HOUSTON (BLOOMBERG) - The Federal Reserve isn't doing any favors for commodity markets already enduring the longest slump in decades.
By raising US interest rates for the first time since 2006, the central bank has bolstered the value of the US dollar, the currency used around the world to buy and sell most raw materials. Even with global surpluses and slowing economies keeping prices low for everything from crude oil to wheat, demand may weaken, especially from major importers in Asia like China and India that have been key drivers of commodity buying.
"The currency movement due to the US rate increase will have a direct impact on our business," said Kazuo Kagami, the president of Toho Titanium Co, which makes a lightweight, super-strong alloy used in everything from airplane parts to golf clubs. The Japan-based company sells half its products overseas in US dollars.
All sorts of raw materials have global surpluses after heavy investment in new production over the past decade boosted supplies, which began arriving just as demand slowed. The Bloomberg Commodity Index of 22 items has plunged 26 per cent this year, the biggest drop since the financial crisis in 2008. The gauge is down for a third straight year, compounded by a surge in the dollar against almost every major currency during the period.
While low prices can sustain some demand, it may not be enough. The Fed's decision to raise borrowing costs by 0.25 percentage point, up from zero per cent, marks the beginning of the end for an unprecedented era of easy monetary policy. That may mean sustained strength for the dollar and limited demand for raw-material imports from countries with weaker currencies.
Higher interest rates will boost costs for metals traders that have been benefiting from low borrowing costs. More than 90 per cent of the aluminum stored in warehouses around the world are tied up in financial transactions that seek to exploit the gap between current prices and higher ones in the future, a market condition known as contango, according to researcher Harbor Intelligence.
"The financing today is very much dependent on the contango in the market and also the other side, which depends on the warehousing costs and the interest rate," said Svein Richard Brandtzaeg, the president and chief executive officer of Oslo- based Norsk Hydro ASA, Europe's largest aluminum producer. "That change in interest rate will have a decisive effect on the margins of these deals of metal inventories."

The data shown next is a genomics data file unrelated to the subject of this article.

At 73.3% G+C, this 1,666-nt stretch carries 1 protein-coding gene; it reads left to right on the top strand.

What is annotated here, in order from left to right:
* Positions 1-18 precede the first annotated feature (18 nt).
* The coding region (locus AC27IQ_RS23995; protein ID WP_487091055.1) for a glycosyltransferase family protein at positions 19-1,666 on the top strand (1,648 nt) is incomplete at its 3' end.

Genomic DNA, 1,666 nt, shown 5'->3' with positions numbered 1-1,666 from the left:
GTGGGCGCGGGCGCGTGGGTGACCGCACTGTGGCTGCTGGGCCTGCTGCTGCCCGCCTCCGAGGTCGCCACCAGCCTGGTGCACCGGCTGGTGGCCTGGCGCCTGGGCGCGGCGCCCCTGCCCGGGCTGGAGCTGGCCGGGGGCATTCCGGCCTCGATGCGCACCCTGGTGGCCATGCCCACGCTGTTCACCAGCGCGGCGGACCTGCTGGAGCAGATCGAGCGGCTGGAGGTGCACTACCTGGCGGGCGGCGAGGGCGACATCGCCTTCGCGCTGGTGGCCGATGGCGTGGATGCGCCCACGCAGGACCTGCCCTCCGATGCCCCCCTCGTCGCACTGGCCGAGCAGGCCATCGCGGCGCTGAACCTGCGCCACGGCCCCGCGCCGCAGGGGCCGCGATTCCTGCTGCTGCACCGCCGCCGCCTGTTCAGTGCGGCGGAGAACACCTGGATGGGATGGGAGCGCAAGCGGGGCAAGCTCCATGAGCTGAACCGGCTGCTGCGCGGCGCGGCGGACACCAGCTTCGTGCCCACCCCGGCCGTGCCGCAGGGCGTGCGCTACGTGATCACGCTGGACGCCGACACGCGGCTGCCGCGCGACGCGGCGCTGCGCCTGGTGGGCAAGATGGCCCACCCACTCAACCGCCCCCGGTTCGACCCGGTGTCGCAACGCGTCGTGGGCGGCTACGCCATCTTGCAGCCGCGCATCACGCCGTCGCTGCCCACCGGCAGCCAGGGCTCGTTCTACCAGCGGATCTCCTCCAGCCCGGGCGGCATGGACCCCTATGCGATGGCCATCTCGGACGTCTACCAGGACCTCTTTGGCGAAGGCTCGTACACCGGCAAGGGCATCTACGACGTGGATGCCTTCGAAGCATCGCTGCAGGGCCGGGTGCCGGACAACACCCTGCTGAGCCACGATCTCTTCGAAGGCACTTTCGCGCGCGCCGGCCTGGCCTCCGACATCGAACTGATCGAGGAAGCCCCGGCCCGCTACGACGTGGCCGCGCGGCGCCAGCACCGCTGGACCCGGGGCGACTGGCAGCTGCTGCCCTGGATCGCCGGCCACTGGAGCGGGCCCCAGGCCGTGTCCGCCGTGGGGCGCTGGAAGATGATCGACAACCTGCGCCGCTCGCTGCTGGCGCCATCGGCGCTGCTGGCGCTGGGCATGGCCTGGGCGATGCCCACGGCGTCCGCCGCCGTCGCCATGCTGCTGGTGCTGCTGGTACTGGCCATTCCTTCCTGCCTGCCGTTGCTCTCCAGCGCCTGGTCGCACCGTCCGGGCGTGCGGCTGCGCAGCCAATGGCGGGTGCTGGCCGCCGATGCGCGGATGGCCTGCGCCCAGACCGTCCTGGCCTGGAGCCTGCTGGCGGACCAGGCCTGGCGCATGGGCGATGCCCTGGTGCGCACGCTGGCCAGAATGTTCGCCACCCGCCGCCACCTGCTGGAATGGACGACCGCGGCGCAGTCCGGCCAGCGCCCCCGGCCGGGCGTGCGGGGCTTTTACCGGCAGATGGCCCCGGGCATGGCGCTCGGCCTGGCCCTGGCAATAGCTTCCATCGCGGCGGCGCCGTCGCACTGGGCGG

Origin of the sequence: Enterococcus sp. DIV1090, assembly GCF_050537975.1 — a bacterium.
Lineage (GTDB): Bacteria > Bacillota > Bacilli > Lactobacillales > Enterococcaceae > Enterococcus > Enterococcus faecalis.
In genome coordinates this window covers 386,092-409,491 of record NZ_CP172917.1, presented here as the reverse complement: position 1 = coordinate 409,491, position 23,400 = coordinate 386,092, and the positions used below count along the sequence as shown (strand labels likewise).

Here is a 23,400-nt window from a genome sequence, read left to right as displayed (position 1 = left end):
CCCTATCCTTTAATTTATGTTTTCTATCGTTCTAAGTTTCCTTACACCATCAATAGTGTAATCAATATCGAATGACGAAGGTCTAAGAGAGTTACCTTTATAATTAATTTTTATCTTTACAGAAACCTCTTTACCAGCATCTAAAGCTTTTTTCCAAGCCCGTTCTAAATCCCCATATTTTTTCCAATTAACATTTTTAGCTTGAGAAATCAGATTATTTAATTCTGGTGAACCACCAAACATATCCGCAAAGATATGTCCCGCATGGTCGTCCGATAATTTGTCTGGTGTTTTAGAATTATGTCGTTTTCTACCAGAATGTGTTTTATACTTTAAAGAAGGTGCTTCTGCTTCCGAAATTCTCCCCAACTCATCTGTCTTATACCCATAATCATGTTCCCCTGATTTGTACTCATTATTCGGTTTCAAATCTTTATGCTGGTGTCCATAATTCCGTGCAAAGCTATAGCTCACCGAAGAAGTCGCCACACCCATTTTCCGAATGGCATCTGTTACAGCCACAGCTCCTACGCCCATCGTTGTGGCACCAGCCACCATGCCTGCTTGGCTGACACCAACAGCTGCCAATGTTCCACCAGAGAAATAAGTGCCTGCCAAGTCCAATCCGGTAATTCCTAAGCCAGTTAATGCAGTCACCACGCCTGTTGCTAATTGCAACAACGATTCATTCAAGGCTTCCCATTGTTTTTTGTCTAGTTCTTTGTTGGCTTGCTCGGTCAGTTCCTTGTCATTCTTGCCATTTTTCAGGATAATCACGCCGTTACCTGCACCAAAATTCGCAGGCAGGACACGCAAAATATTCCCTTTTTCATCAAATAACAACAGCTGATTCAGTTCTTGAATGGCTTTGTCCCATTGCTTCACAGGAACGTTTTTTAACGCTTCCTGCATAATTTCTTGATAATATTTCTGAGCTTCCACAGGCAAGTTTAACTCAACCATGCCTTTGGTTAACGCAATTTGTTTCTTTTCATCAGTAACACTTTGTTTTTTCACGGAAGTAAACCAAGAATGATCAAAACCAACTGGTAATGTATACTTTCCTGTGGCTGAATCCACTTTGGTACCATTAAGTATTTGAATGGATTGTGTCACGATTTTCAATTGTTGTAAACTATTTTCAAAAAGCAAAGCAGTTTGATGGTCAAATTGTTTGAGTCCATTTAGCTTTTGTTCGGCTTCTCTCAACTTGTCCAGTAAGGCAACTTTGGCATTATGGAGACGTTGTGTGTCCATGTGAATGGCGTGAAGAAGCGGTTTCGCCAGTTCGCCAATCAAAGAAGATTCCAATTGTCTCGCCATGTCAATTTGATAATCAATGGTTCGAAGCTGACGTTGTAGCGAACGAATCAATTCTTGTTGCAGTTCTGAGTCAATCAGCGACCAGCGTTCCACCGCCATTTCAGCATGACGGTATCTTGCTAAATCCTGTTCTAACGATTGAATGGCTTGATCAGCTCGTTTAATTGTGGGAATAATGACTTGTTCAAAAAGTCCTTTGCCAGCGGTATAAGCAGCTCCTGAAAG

While the 0.25 percentage-point increase by the Fed on Wednesday won't lead to a flood of metal out of storage, new deals would be "unprofitable to finance," if other elements stay unchanged, said Jorge Vazquez, Harbor's managing director.
One exception may be gold, which has declined for three straight years. Prices have dropped from a record high in 2011 - touching a five-year low this month - in part because a rallying dollar eroded investors confidence in the metal as an alternative asset and inflation remained in check.
Now, 17 of 28 traders and analysts surveyed by Bloomberg said the precious metal will rise in 2016, with a median year- end estimate at US$1,200 an ounce, 12 per cent more than now. In four of the past seven times the Fed began raising rates, gold was higher six months later, according to Credit Suisse SA.
"Once the Fed raises rates, the uncertainty is gone, and gold should be able to gain ground," said Daniel Briesemann, an analyst at Commerzbank in Frankfurt.
For oil producers in North America, where an output surge over the past decade has helped send crude below US$35 a barrel, the lowest since 2008, increased borrowing costs may have little or no impact.
The 33 per cent plunge in prices this year already has limited access to financing for energy companies, said Paul Tepsich, a portfolio manager at High Rock Capital Management in Toronto. "They're shut out of the market, so its irrelevant what the Fed does," he said.
The US gasoline market may not be immune. While the lowest pump prices since 2009 and an improving economy helped boost demand to an all-time high, raising interest rates too fast could end up slowing growth and leave motorists with less money to spend on driving, said Carl Larry, head of oil and gas for Frost & Sullivan LP in Houston.
"If an interest-rate hike slows down job growth, it would be a deterrent to increasing gasoline demand," Larry said.
The news isn't all bad. The strong dollar has been a boon to some commodity exporters, like farmers in Brazil or miners in Australia, because many of their costs are paid in their domestic currency. While soybean futures have tumbled 15 per cent in Chicago this year, they're up 25 per cent when measured in Brazilian reais. A weaker peso in Chile, the world's largest copper producer, has softened the blow of a 27 per cent drop in the price of the metal.
"The one thing that's saved the miners globally has been the domestic sustaining cost function of their valuations, and the fact that it's getting cheaper in US dollar terms to maintain production in a South African or Brazilian or Peruvian copper mine," said George Zivic, a portfolio manager of the Oppenheimer Commodity Strategy Total Return Fund.
But with demand slowing, the prospect of rising supplies of everything from iron ore and oil to wheat and corn suggests commodities priced in dollars may weaken further.
The impact of higher interest rates may depend on how long and how fast the Fed makes its moves. After the increase of 25 basis points this month, traders expect a further increase of 75 basis points by the end of 2016, said John Davies, global head of commodities research, at BMI Research.
"If the Fed were to follow a far more aggressive hiking cycle than the market expects, then there could be significant additional downward pressure on commodity prices, particularly precious metals," Mr Davies said.